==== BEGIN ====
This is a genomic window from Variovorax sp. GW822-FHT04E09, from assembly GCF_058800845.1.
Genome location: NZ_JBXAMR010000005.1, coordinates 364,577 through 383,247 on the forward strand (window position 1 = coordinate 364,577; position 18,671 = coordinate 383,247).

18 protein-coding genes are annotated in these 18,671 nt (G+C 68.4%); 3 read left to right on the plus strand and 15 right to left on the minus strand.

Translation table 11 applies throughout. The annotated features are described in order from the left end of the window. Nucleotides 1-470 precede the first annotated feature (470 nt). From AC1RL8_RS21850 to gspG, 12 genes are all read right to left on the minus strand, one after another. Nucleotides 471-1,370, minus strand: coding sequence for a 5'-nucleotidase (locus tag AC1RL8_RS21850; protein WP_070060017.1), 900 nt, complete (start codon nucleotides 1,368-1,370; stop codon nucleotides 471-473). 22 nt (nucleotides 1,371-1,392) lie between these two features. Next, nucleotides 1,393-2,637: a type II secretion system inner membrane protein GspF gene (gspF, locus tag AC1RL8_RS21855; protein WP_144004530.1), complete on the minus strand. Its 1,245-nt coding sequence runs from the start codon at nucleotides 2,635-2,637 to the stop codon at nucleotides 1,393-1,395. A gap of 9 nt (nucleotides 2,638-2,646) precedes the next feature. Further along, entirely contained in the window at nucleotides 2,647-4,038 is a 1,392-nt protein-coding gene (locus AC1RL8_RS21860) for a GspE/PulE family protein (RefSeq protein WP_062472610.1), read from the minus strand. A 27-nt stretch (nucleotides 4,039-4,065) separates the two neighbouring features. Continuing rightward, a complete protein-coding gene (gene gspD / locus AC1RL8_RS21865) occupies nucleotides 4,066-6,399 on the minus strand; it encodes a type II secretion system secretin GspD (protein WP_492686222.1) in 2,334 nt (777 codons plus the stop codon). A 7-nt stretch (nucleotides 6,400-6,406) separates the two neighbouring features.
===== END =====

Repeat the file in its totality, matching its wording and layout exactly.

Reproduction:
This is a genomic window from Variovorax sp. GW822-FHT04E09, from assembly GCF_058800845.1.
Genome location: NZ_JBXAMR010000005.1, coordinates 364,577 through 383,247 on the forward strand (window position 1 = coordinate 364,577; position 18,671 = coordinate 383,247).

18 protein-coding genes are annotated in these 18,671 nt (G+C 68.4%); 3 read left to right on the plus strand and 15 right to left on the minus strand.

Translation table 11 applies throughout. The annotated features are described in order from the left end of the window. Nucleotides 1-470 precede the first annotated feature (470 nt). From AC1RL8_RS21850 to gspG, 12 genes are all read right to left on the minus strand, one after another. Nucleotides 471-1,370, minus strand: coding sequence for a 5'-nucleotidase (locus tag AC1RL8_RS21850; protein WP_070060017.1), 900 nt, complete (start codon nucleotides 1,368-1,370; stop codon nucleotides 471-473). 22 nt (nucleotides 1,371-1,392) lie between these two features. Next, nucleotides 1,393-2,637: a type II secretion system inner membrane protein GspF gene (gspF, locus tag AC1RL8_RS21855; protein WP_144004530.1), complete on the minus strand. Its 1,245-nt coding sequence runs from the start codon at nucleotides 2,635-2,637 to the stop codon at nucleotides 1,393-1,395. A gap of 9 nt (nucleotides 2,638-2,646) precedes the next feature. Further along, entirely contained in the window at nucleotides 2,647-4,038 is a 1,392-nt protein-coding gene (locus AC1RL8_RS21860) for a GspE/PulE family protein (RefSeq protein WP_062472610.1), read from the minus strand. A 27-nt stretch (nucleotides 4,039-4,065) separates the two neighbouring features. Continuing rightward, a complete protein-coding gene (gene gspD / locus AC1RL8_RS21865) occupies nucleotides 4,066-6,399 on the minus strand; it encodes a type II secretion system secretin GspD (protein WP_492686222.1) in 2,334 nt (777 codons plus the stop codon). A 7-nt stretch (nucleotides 6,400-6,406) separates the two neighbouring features.